where h is the reduced plate height (plate height h/particle size dp); A, B, and C are column coefficients; and u is mobile phase velocity.6
Solvents for mobile phases were from Mallinckrodt Baker (Phillipsburg, NJ). Test solutes were from Sigma-Aldrich (St. Louis, MO). Lorazepam and vantin were obtained by dissolving single commercial pills in the appropriate mobile phase. No effect from inactive excipients in these pills was observed in the authors’ studies.
Results and discussion
Figure 3 - Comparison of reduced plate height versus mobile phase velocity plots for naphthalene and lorazepam. Column: 50 × 4.6 mm, Halo C8, 2.7 μm. Solutes: naphthalene (MW = 128.2), mobile phase: 60% acetonitrile/40% water; lorazepam (MW = 321.2), mobile phase: 30% acetonitrile/70% 20 mM sodium phosphate buffer, pH 3.5. Temperature: 24 °C.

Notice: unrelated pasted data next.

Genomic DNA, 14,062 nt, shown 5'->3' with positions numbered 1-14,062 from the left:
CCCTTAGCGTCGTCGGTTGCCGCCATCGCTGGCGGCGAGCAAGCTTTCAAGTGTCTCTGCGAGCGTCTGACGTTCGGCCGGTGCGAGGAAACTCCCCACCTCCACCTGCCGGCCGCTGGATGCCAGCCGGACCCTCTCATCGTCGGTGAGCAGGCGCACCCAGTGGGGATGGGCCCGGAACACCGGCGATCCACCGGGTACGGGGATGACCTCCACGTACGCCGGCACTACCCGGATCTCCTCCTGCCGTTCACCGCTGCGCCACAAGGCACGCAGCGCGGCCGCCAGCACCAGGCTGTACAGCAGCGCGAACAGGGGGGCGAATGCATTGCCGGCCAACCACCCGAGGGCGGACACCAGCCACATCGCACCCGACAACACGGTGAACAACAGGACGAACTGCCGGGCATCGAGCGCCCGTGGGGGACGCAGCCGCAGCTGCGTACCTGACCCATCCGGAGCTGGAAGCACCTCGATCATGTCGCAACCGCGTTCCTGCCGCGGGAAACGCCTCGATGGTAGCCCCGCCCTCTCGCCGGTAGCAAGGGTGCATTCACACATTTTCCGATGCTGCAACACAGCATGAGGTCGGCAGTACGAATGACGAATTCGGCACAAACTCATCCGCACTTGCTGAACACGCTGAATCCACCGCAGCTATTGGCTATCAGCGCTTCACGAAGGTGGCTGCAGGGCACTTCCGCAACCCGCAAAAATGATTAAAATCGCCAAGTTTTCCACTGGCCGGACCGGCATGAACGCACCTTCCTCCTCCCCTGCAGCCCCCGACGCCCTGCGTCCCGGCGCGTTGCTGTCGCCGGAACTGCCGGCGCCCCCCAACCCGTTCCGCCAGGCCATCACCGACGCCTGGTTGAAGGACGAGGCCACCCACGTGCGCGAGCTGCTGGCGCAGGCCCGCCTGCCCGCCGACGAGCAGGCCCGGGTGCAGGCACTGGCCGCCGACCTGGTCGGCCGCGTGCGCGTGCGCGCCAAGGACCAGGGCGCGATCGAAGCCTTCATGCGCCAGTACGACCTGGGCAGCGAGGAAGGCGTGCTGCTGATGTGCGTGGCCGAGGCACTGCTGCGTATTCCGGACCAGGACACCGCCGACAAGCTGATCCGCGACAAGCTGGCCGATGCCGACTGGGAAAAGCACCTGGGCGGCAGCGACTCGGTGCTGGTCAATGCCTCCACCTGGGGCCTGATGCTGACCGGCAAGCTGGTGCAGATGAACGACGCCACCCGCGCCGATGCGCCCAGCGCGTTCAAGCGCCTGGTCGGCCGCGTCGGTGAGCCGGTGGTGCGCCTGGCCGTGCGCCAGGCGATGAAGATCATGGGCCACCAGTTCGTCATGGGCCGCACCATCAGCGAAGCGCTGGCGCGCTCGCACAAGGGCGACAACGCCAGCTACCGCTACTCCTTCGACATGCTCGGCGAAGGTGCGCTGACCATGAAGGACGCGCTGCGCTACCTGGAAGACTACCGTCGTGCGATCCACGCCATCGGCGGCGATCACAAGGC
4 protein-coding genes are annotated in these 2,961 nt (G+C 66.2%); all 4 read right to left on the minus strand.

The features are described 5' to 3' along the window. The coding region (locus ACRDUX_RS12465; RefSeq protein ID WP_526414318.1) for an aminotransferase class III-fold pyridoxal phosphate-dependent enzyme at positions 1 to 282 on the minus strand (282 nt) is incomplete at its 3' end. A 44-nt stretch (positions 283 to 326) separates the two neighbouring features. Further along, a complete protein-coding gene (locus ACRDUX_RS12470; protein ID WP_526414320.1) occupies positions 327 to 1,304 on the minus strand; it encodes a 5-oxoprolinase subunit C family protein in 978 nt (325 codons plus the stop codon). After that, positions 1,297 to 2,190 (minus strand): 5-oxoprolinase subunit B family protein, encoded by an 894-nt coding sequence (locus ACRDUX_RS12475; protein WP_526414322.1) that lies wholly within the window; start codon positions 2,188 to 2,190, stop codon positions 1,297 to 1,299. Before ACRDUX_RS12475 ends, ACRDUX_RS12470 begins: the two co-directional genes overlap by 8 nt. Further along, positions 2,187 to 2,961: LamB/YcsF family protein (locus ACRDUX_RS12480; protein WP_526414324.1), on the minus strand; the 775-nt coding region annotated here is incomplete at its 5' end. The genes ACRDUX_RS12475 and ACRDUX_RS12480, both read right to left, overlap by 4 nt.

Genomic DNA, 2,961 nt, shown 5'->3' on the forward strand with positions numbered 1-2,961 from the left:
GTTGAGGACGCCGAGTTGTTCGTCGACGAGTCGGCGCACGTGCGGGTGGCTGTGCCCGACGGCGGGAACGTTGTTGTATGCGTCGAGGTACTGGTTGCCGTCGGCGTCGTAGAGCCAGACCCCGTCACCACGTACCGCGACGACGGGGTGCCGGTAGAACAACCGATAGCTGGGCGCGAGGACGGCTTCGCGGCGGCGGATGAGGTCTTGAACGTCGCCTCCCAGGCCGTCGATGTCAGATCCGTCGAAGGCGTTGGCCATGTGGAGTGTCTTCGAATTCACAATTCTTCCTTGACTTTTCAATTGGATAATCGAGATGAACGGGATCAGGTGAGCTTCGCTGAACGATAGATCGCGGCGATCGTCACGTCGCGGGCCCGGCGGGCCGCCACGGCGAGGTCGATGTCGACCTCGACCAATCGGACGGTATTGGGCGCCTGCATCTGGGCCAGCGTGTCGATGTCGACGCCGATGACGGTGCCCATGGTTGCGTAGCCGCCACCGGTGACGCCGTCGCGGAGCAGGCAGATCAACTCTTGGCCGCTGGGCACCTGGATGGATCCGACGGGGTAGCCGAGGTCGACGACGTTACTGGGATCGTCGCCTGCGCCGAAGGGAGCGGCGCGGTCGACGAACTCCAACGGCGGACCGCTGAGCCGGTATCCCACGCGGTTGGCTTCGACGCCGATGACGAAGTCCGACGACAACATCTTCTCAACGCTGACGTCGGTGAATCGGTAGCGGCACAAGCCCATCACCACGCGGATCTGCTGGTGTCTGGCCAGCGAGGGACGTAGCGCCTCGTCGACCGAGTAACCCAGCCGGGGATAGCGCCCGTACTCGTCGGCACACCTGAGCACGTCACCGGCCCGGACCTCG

The unusually high efficiency of fused core Halo columns is illustrated by the data in Figure 3. Here, the reduced plate height minimum for the small molecule, naphthalene (MW 128.2), is about 1.5, representing about 12,000 theoretical plates for this column. Very little increase in plate height occurs for this small molecule when the mobile phase velocity is more than doubled. This effect is the result of the favorable kinetics of the thin porous shell on the fused core Halo particles. The time for solute diffusion in and out of the thin porous shell containing the stationary phase is minimized so that band broadening is also minimized as the mobile phase is increased. Note also in Figure 3 that the reduced plate height for the drug lorazepam (MW 321.2) at the plate height minimum is also about h ~1.5 for column efficiency equivalent to that for the smaller molecule, naphthalene. As the mobile phase velocity is increased for lorazepam, the plate height increases slowly as mobile phase velocity increases as a result of the slower diffusion of the much larger molecule. Yet, at the highest mobile phase velocity (almost 8 mm/sec at 328 bar), lorazepam shows a reduced plate height of about 2.5, indicating that the 50-mm column is still operating with about 7000 theoretical plates. It is believed that the unusually high efficiency of fused core Halo columns is the result of the extremely narrow particle size distribution and the 30–50% higher density for the fused core particles (relative to totally porous particles). These properties apparently allow the formation of a more homogeneous packed bed, which results in efficiencies higher than for conventional totally porous packings (reduced A term, Eq. ). While reduced plate heights of 2 for columns is generally accepted as a practical limit, the possibility of increased efficiency for packed HPLC columns as a result of optimized particles was predicted by Knox.7 In the Knox study, reduced plate heights of less than 2 (some as low as 0.6) were obtained with large, solid glass beads and superficially porous particles. The higher density and narrow particle size distribution of the fused core particles appear to be the characteristics that allow reduced plate heights of less than 2 to be a common feature.